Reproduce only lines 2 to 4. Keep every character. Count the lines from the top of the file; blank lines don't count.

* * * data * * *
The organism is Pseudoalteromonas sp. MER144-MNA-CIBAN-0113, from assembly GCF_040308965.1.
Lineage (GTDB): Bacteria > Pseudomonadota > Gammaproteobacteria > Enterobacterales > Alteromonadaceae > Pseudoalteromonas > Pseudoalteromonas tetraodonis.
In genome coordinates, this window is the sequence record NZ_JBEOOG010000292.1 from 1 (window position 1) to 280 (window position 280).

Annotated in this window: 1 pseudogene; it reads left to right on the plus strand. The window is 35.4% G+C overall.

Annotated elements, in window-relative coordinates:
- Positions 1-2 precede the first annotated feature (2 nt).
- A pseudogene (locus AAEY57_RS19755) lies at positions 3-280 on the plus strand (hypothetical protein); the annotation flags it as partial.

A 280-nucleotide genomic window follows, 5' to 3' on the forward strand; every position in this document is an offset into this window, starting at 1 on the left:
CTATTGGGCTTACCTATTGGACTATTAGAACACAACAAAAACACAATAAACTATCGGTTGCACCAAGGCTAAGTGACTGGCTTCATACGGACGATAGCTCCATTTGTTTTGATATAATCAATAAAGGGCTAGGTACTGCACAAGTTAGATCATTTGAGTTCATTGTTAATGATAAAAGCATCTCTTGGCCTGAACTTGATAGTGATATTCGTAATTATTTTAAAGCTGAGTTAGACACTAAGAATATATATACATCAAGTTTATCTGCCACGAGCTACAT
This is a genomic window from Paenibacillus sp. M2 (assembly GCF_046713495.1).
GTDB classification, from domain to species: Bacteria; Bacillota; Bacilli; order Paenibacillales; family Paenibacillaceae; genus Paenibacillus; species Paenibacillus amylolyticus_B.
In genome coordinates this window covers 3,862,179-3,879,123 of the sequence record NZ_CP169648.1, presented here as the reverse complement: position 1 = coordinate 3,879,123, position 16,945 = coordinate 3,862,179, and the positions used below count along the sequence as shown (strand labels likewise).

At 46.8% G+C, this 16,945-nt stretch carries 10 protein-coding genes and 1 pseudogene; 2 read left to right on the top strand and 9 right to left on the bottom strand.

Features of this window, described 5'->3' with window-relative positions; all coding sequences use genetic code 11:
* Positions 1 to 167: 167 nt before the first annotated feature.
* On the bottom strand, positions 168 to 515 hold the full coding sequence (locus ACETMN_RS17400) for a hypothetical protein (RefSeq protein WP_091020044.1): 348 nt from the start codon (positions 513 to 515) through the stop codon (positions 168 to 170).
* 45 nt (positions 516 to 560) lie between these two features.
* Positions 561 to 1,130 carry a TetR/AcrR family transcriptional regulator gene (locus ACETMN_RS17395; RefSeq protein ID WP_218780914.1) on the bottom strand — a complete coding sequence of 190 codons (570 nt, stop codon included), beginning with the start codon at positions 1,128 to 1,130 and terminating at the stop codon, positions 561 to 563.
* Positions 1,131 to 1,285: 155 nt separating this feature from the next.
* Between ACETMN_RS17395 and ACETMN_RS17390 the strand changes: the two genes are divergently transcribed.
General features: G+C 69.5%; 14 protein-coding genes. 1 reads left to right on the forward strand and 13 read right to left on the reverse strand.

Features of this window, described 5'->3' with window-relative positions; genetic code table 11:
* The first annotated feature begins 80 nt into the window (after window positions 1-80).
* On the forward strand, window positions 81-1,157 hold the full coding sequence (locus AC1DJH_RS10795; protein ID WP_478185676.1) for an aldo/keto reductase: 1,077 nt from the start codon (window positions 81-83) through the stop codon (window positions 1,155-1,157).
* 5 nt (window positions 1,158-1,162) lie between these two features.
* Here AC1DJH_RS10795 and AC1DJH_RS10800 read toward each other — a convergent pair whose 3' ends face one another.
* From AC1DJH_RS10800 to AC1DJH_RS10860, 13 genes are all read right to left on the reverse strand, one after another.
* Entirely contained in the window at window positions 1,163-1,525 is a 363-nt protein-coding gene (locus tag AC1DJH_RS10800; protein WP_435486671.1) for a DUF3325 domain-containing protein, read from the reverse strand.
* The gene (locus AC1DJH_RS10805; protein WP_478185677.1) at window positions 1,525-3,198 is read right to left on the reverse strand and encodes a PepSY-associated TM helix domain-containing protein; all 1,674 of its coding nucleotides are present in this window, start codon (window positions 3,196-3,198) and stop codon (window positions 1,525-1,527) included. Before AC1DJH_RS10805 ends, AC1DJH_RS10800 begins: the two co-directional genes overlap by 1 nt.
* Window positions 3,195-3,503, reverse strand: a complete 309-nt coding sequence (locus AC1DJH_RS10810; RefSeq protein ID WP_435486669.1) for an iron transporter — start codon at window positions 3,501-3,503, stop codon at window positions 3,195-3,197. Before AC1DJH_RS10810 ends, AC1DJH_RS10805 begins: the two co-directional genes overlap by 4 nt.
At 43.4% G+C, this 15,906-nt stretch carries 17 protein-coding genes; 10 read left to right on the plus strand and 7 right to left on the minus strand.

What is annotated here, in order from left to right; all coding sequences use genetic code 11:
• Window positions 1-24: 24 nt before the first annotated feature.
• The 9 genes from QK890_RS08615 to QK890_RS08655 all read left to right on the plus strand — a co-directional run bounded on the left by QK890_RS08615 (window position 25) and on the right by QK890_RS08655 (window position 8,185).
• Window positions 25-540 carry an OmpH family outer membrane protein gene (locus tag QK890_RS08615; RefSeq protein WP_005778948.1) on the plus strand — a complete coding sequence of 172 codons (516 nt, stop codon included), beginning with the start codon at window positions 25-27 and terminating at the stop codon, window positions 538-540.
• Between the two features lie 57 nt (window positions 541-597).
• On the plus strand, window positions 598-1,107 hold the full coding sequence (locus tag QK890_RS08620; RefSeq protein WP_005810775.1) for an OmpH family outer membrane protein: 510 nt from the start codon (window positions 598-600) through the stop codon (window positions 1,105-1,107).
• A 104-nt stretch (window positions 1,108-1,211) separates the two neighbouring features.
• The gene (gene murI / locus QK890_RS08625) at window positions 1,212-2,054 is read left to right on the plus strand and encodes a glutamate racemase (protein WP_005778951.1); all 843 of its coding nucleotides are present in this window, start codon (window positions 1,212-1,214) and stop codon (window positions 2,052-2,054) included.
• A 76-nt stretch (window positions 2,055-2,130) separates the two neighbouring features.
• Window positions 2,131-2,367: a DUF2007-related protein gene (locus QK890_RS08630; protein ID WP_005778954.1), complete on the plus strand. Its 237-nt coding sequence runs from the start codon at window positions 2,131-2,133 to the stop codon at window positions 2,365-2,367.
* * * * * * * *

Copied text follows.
Lineage (GTDB): Bacteria > Pseudomonadota > Gammaproteobacteria > Enterobacterales > Alteromonadaceae > Pseudoalteromonas > Pseudoalteromonas tetraodonis.
In genome coordinates, this window is the sequence record NZ_JBEOOG010000292.1 from 1 (window position 1) to 280 (window position 280).

Annotated in this window: 1 pseudogene; it reads left to right on the plus strand. The window is 35.4% G+C overall.